Update June 8, 2018:  Now that the Hugo Voter Packet is available, I’ve revised the following lists to reflect the information provided by the finalists themselves.

Update July 28, 2018:  Devi Pillai’s Hugo Voter Packet information has been corrected, and I’ve revised this post accordingly.


Sheila E. Gilbert is with DAW Books and has won one out of six nominations in this category.  As Seanan McGuire’s editor, she worked on Magic for Nothing, book six of the InCrypted series (one of this year’s Best Series finalists), and The Brightest Fell, book eleven of the October Daye series (one of last year’s Best Series finalists).  For those of us not caught up on series, here are the stand-alone or first-in-series books that Gilbert published in 2017:


Joe Monti is with Saga Press, and this is his first Hugo nomination.  Here are the 2017 novels which Monti edited:


Diana M. Pho is with Tor Books, and this is her first Hugo nomination.  I know exactly what 2017 books she edited because she did an eligibility post!  Here are the stand-alone or first-in-series books mentioned:


Devi Pillai moved from Orbit Books to Tor Books in 2016, and this is her second nomination in this category.  At Tor she co-edited Oathbringer by Brandon Sanderson, the third book in The Stormlight Archive (one of this year’s Best Series Finalists), along with Moshe Feder.  Pillai also edited the following 2017 novels from Orbit:


Miriam Weinberg is with Tor Books, and this is her second nomination in this category.  Among the 2017 books that she edited was Within the Sanctuary of Wings by Marie Brennan, the fifth and final book in one of this year’s Best Series Finalists, The Memoirs of Lady Trent.  With the exception of The Tiger’s Daughter by K Arsenault Rivera, the remaining books edited by Weinberg are also later books in series:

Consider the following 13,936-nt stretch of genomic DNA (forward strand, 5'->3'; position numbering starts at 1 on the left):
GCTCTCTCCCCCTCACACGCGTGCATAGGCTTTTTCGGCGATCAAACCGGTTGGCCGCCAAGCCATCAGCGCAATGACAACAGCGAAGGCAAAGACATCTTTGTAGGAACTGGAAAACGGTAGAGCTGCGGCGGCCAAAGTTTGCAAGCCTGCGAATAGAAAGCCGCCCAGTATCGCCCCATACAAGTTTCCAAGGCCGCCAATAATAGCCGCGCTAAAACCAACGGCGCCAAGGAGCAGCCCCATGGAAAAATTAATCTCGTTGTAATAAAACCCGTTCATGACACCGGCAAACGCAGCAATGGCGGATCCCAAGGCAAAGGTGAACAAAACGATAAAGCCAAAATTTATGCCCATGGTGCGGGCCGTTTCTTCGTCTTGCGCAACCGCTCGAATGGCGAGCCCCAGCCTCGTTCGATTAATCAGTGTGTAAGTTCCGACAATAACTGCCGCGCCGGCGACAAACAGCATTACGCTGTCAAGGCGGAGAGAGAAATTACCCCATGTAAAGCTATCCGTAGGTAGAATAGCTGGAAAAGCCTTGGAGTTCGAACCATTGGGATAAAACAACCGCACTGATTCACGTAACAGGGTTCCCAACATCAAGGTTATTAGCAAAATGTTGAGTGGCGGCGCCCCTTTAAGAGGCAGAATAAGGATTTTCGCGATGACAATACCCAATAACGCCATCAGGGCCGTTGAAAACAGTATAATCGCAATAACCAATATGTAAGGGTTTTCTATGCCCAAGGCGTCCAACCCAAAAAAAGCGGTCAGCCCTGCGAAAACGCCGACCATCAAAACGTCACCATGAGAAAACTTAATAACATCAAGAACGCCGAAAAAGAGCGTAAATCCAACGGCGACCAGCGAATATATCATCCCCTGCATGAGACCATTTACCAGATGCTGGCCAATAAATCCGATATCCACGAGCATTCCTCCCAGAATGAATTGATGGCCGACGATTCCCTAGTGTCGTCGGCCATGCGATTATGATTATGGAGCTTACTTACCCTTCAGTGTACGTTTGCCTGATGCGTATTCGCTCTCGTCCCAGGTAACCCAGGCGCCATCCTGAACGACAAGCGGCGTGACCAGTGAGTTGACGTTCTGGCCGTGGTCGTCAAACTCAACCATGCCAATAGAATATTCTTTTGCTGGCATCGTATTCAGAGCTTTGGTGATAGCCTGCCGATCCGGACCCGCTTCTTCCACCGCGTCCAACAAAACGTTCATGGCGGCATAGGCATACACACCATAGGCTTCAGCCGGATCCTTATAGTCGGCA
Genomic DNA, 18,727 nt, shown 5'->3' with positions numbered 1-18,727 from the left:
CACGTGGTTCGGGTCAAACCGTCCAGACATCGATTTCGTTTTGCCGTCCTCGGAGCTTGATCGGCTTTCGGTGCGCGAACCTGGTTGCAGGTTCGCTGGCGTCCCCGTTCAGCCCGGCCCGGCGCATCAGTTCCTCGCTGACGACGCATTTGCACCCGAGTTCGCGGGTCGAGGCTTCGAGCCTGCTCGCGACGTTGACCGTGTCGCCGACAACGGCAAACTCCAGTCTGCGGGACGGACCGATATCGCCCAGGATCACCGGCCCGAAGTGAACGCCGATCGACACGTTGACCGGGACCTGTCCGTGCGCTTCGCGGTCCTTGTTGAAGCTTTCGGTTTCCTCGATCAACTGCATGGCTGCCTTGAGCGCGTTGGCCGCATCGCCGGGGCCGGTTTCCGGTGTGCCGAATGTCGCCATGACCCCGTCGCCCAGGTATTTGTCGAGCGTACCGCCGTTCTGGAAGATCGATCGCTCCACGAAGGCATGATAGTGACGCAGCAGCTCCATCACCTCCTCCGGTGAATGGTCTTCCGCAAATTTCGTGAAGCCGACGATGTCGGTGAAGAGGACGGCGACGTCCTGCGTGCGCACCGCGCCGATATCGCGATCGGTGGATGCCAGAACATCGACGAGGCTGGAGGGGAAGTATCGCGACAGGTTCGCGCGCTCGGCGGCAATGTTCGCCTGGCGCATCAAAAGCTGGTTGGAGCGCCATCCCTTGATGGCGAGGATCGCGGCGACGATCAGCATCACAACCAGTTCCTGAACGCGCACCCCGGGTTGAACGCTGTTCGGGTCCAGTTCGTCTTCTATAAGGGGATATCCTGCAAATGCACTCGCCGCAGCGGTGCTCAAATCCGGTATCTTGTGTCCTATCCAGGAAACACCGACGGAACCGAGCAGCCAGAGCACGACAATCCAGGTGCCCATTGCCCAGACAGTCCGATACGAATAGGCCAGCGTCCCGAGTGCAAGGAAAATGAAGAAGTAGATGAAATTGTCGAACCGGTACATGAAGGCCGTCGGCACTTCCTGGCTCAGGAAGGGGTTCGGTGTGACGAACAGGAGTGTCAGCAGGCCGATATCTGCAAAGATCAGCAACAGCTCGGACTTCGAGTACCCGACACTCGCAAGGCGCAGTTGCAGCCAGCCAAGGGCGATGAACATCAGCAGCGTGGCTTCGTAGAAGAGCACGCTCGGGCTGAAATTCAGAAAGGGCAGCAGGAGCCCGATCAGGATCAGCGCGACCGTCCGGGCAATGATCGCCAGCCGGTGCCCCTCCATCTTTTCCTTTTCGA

Navah Wolfe is with Saga Press, and this is her second nomination in this category.  Here are the 2017 stand-alone or first-in-series books Wolfe edited:


Four out of six here are repeat finalists from last year along with two first-time finalists.  Devi Pillai was my one nominee who made the final ballot in this category.  I will definitely need to find out more and at least read some excerpts before making any decisions here.  What are your thoughts on these finalists?

2018 Hugo Finalists: Best Editor, Short Form

Here is a guide to the work of this year’s six Hugo Finalists for Best Editor, Short Form.  Wherever possible, I’ve added links to full text, excerpts, or more details on the short fiction they edited during 2017.  Please let me know if you have any additional information or corrections.


John Joseph Adams has been a finalist in this category seven times.  As editor of Lightspeed Magazine, he has won two out of five nominations for Best Semiprozine.  (Lightspeed is now a professional magazine and no longer qualifies as a semiprozine.)  Adams edited the following magazines and anthologies last year:


Neil Clarke has been a finalist in this category six times.  As editor of Clarkesworld Magazine, he has won three out of four nominations for Best Semiprozine.  (Clarkesworld has also graduated from semi-pro to pro and no longer qualifies in that category.)  Two novelettes from Clarkesworld“The Secret Life of Bots” by Suzanne Palmer and “A Series of Steaks” by Vina Jie-Min Prasad, are Hugo finalists this year.  Clarke edited the following magazines and anthologies last year:


Lee Harris was a 2014 finalist for Best Editor, Long Form.  This is his first time as finalist in this category.  He edited three of the Best Novella finalists:  All Systems Red by Martha Wells (Murderbot Diaries #1), Binti: Home by Nnedi Okorafor (Binti #2), and Down Among the Sticks and Bones by Seanan McGuire (Wayward Children #2).  Harris also edited the following short fiction from Tor.com last year: